Indian traditional styles, fabric, colours become source of inspiration to top western designers
Indian styles, fabric and prints are a source of inspiration to top
Hot new designer John Bartlett introduced flowing orange robes in his men’s collection last fall, saying: “Personally speaking, there’s nothing sexier than a monk or Hare Krishna. They’re so inaccessible.”
And just a few weeks ago, the saree turned up in a most unlikely setting: on model Naomi Campbell at the trendy MTV Music Awards in Radio City Music Hall, New York.
Bits and pieces of Indian style are increasingly being embroidered into the western fashion world. In a bizarre East-West embrace, churidars and mehndi, nose-rings and anklets are teaming up with lingerie and leather motorcycle jackets in collections by designers such as Jean-Paul Gaultier, Oscar de la Renta and Mary McFadden.
“India is a country which has been a source of great inspiration to me, especially Rajasthan,” says De la Renta. “There is an extraordinary sense of colour in the clothing.” He is just one of the many western designers who have been influenced by Indian colours, fabrics and designs.
Yves St Laurent, Karl Lagerfeld, Giorgio Armani, Geoffrey Beene, Bill Blass, Ralph Lauren, Calvin Klein, Norma Kamali, Romeo Gigli and McFadden have all made sequinned and jewelled embroidery from India a permanent part of their evening wear collections.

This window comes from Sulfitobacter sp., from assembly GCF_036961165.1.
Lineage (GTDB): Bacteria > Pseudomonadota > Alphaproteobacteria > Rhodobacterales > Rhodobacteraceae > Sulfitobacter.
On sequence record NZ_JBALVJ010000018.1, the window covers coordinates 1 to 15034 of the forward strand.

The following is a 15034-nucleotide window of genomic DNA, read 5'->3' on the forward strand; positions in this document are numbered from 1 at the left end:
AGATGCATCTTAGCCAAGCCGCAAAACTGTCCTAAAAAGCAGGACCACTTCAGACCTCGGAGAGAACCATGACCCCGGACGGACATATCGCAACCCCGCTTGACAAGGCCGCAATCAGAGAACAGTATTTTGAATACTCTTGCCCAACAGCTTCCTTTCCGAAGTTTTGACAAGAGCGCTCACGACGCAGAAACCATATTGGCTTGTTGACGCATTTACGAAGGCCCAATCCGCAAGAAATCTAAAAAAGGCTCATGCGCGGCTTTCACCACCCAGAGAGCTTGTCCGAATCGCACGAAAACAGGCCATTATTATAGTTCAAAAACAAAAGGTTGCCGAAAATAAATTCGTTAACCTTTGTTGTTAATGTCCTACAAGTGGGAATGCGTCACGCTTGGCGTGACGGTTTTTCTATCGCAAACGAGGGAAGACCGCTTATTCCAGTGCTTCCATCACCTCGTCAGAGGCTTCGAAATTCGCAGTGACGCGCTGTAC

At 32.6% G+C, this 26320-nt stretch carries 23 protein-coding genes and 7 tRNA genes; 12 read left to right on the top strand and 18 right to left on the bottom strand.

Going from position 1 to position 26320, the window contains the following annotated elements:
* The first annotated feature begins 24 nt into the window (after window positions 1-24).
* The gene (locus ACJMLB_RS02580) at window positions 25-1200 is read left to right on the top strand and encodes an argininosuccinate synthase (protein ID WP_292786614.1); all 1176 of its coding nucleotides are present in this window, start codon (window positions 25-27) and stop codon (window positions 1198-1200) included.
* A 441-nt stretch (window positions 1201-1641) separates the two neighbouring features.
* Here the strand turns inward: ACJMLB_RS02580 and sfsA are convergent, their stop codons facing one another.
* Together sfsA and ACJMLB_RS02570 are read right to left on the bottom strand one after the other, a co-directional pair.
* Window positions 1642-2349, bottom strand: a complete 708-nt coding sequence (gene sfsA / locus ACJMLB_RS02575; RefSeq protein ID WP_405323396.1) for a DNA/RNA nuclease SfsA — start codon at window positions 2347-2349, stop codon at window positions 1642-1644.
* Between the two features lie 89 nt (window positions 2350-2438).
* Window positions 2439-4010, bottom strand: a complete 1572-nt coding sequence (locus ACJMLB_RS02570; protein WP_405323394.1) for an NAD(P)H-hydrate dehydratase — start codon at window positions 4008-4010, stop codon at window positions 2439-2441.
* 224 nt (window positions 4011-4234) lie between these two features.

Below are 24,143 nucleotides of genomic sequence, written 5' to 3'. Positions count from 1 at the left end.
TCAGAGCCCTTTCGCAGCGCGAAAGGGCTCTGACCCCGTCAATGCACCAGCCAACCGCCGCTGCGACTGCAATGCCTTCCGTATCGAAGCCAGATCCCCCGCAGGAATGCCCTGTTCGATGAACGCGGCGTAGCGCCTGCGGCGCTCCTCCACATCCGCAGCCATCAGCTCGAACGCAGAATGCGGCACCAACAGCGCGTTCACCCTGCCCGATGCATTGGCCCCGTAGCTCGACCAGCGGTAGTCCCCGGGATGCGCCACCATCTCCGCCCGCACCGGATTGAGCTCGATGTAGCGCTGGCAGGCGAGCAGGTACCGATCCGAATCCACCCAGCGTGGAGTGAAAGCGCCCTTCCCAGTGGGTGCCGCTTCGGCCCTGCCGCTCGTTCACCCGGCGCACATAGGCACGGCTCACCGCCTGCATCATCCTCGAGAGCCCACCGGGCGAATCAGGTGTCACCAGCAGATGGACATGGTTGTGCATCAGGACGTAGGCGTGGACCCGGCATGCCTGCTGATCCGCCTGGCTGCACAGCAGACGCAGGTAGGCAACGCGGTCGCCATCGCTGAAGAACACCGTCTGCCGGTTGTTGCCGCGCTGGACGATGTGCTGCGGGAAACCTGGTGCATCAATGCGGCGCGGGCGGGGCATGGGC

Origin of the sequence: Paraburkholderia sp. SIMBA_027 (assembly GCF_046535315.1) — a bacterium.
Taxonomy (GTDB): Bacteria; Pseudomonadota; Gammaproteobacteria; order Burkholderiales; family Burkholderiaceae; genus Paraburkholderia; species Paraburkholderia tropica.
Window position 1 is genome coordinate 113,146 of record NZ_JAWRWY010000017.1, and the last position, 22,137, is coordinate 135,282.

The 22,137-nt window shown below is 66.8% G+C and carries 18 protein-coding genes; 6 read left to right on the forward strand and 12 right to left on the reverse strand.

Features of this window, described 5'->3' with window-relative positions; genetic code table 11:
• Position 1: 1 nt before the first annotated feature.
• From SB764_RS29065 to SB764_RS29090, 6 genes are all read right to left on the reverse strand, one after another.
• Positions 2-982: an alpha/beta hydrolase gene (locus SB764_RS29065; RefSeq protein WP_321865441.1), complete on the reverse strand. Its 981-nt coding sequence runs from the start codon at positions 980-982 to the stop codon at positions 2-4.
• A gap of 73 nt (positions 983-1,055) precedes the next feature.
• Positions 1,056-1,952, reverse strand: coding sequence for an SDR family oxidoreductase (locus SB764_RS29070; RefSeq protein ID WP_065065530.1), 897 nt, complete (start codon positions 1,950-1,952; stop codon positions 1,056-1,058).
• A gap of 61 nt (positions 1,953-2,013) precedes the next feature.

McFadden also gleans inspiration from India’s past – Hindu icons, Mughal architecture and Islamic calligraphy. Cashing in on this fascination, many US-based Indians are making a tidy sum by liaising with Indian craftsmen for fashion pundits abroad.
Increasingly, the influence of India’s colours and cuts can be seen on western styles. The influence is reflected the most in beaded evening wear and brightly coloured resort wear. Indian hot pink, paprika and saffron continue to be popular colours year in and year out.
Whether it be the churidar or the Kashmiri pheran, the stamp of these top-notch designers is evident on many of the fashions publicised in upmarket stores such as Neiman Marcus, Bloomingdale’s and Saks Fifth Avenue.
Interestingly, when internationally-renowned Belgian designer Dries van Noten brought out his spring collection this April, the horsd’oeuvres were served by waitresses dressed in traditional Indian clothes.
The western passion for Indian fashions can be traced back to the Raj. “Fashion’s flirtation with ethnic looks has traditionally been to give a sense of the exotic. When staid Victorian ladies wrapped a paisley shawl around a crinoline and bustle, they were letting the heat and colour of India into their rigidly-caged clothing,” writes fashion writer Suzy Menkes, in the New York Times.
From the shawls and stoles of the Raj, and tie-and-dye skirts of the Hippie Flower Power days, to the sarong skirts of 1990, India has intrigued the western world.
But despite the growing interest in Indian styles, few international designers do a totally Indian look or an entire collection based on India. “People don’t dress in traditional clothes in western countries. India is a source of inspiration obviously, but you can’t make Indian-looking clothes for every season,” says De la Renta.